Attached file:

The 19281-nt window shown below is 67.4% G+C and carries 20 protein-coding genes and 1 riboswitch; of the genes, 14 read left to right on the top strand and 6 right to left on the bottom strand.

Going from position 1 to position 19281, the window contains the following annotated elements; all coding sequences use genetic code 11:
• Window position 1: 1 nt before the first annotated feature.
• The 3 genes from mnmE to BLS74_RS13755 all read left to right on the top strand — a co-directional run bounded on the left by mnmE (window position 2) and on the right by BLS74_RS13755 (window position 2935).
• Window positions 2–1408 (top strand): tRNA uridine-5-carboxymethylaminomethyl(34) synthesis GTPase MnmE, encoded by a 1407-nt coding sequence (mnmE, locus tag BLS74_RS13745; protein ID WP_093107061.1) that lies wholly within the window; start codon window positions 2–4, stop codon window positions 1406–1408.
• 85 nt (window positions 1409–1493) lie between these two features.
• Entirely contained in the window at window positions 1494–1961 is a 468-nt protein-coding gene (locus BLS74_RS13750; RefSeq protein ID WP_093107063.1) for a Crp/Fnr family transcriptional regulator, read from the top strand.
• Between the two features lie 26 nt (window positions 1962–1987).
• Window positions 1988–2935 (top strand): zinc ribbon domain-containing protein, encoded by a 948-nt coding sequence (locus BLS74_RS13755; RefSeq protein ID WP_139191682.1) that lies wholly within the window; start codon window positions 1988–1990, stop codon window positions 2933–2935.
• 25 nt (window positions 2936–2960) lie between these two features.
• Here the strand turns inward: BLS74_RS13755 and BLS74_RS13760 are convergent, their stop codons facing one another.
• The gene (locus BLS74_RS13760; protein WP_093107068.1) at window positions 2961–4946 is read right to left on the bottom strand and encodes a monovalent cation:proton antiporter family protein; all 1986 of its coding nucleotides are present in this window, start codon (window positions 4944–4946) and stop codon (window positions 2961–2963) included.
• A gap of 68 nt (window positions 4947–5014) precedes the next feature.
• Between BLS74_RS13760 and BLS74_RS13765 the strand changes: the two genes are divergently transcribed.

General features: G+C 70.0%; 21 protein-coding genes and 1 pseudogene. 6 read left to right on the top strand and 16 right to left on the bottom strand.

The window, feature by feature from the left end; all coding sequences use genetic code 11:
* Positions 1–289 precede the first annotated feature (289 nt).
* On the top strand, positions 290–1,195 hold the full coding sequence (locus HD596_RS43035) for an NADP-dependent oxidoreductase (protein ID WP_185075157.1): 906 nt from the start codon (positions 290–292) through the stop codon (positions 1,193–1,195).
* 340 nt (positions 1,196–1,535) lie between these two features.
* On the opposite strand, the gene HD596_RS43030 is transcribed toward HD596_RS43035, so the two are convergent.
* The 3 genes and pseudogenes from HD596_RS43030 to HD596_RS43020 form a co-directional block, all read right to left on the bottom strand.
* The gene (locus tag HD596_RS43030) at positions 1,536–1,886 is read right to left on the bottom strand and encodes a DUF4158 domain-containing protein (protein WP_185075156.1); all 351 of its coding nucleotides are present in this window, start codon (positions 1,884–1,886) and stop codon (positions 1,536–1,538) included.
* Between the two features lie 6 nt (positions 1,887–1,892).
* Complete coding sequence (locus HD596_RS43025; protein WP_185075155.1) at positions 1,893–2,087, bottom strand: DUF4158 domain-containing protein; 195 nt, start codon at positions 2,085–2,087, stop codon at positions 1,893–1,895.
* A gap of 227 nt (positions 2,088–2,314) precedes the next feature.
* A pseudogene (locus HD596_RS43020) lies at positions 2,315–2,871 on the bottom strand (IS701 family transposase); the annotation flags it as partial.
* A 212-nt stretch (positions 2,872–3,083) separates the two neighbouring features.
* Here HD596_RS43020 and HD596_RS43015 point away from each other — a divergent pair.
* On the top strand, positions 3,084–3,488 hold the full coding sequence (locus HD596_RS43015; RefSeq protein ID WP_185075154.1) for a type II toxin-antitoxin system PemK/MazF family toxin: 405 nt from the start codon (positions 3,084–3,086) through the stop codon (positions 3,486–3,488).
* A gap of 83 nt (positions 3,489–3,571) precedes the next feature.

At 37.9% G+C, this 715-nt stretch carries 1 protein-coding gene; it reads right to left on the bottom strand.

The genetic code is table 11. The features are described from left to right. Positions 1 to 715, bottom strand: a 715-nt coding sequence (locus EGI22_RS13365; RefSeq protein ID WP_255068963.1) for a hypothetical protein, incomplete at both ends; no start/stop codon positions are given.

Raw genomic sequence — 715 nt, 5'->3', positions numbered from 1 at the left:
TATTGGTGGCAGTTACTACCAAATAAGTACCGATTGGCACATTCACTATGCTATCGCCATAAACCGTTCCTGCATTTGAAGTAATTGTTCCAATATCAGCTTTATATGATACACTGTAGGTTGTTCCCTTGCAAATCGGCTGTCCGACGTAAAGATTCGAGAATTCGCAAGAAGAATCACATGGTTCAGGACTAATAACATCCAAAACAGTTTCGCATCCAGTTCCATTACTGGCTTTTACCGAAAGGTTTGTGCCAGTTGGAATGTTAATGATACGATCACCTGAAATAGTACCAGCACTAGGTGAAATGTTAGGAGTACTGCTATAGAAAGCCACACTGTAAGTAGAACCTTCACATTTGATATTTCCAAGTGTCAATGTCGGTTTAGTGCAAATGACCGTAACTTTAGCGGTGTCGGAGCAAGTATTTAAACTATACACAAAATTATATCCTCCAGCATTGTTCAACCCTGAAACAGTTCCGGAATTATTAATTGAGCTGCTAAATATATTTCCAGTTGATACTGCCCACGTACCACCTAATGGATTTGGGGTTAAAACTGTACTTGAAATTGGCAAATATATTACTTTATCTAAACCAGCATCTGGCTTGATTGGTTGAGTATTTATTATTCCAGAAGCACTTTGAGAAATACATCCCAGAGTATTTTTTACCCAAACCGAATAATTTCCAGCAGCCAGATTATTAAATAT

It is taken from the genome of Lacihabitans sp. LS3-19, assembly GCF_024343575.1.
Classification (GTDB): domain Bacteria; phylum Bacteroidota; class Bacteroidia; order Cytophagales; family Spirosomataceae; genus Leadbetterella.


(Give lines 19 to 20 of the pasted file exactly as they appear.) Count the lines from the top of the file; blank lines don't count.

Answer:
* 340 nt (positions 1,196–1,535) lie between these two features.
* On the opposite strand, the gene HD596_RS43030 is transcribed toward HD596_RS43035, so the two are convergent.